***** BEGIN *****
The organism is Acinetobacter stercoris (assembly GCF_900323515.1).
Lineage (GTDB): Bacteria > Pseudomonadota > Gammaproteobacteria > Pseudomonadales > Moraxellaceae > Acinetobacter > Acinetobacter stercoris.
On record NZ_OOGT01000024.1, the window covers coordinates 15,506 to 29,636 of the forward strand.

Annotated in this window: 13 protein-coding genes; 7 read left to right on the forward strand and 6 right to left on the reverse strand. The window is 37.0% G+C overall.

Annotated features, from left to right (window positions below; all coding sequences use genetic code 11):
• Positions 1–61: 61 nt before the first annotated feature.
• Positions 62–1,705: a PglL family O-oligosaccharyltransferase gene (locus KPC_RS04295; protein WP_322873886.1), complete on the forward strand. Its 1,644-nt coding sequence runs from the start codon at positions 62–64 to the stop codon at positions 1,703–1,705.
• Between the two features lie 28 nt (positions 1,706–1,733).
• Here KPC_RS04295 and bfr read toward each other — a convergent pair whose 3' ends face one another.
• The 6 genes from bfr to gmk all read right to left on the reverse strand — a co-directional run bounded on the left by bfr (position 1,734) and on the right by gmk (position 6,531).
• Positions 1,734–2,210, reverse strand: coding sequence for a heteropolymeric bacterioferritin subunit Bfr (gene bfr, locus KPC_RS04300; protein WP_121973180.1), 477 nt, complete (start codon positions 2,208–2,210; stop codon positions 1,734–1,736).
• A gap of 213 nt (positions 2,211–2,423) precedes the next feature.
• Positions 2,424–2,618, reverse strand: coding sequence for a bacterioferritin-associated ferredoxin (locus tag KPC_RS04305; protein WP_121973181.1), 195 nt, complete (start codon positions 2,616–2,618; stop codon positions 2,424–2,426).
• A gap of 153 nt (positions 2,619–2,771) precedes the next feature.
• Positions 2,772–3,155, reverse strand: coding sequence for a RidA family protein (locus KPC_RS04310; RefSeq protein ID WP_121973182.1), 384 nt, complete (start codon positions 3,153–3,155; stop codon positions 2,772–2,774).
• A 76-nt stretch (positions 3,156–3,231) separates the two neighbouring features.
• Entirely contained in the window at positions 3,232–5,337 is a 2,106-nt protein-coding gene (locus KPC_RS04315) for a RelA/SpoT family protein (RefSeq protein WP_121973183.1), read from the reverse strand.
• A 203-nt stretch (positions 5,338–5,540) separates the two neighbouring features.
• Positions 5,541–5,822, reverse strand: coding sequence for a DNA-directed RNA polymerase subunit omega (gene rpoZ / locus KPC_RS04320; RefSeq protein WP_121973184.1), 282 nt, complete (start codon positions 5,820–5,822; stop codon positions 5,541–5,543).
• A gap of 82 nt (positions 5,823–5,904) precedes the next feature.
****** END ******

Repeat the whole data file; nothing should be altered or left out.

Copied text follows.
The organism is Acinetobacter stercoris (assembly GCF_900323515.1).
Lineage (GTDB): Bacteria > Pseudomonadota > Gammaproteobacteria > Pseudomonadales > Moraxellaceae > Acinetobacter > Acinetobacter stercoris.
On record NZ_OOGT01000024.1, the window covers coordinates 15,506 to 29,636 of the forward strand.

Annotated in this window: 13 protein-coding genes; 7 read left to right on the forward strand and 6 right to left on the reverse strand. The window is 37.0% G+C overall.

Annotated features, from left to right (window positions below; all coding sequences use genetic code 11):
• Positions 1–61: 61 nt before the first annotated feature.
• Positions 62–1,705: a PglL family O-oligosaccharyltransferase gene (locus KPC_RS04295; protein WP_322873886.1), complete on the forward strand. Its 1,644-nt coding sequence runs from the start codon at positions 62–64 to the stop codon at positions 1,703–1,705.
• Between the two features lie 28 nt (positions 1,706–1,733).
• Here KPC_RS04295 and bfr read toward each other — a convergent pair whose 3' ends face one another.
• The 6 genes from bfr to gmk all read right to left on the reverse strand — a co-directional run bounded on the left by bfr (position 1,734) and on the right by gmk (position 6,531).
• Positions 1,734–2,210, reverse strand: coding sequence for a heteropolymeric bacterioferritin subunit Bfr (gene bfr, locus KPC_RS04300; protein WP_121973180.1), 477 nt, complete (start codon positions 2,208–2,210; stop codon positions 1,734–1,736).
• A gap of 213 nt (positions 2,211–2,423) precedes the next feature.
• Positions 2,424–2,618, reverse strand: coding sequence for a bacterioferritin-associated ferredoxin (locus tag KPC_RS04305; protein WP_121973181.1), 195 nt, complete (start codon positions 2,616–2,618; stop codon positions 2,424–2,426).
• A gap of 153 nt (positions 2,619–2,771) precedes the next feature.
• Positions 2,772–3,155, reverse strand: coding sequence for a RidA family protein (locus KPC_RS04310; RefSeq protein ID WP_121973182.1), 384 nt, complete (start codon positions 3,153–3,155; stop codon positions 2,772–2,774).
• A 76-nt stretch (positions 3,156–3,231) separates the two neighbouring features.
• Entirely contained in the window at positions 3,232–5,337 is a 2,106-nt protein-coding gene (locus KPC_RS04315) for a RelA/SpoT family protein (RefSeq protein WP_121973183.1), read from the reverse strand.
• A 203-nt stretch (positions 5,338–5,540) separates the two neighbouring features.
• Positions 5,541–5,822, reverse strand: coding sequence for a DNA-directed RNA polymerase subunit omega (gene rpoZ / locus KPC_RS04320; RefSeq protein WP_121973184.1), 282 nt, complete (start codon positions 5,820–5,822; stop codon positions 5,541–5,543).
• A gap of 82 nt (positions 5,823–5,904) precedes the next feature.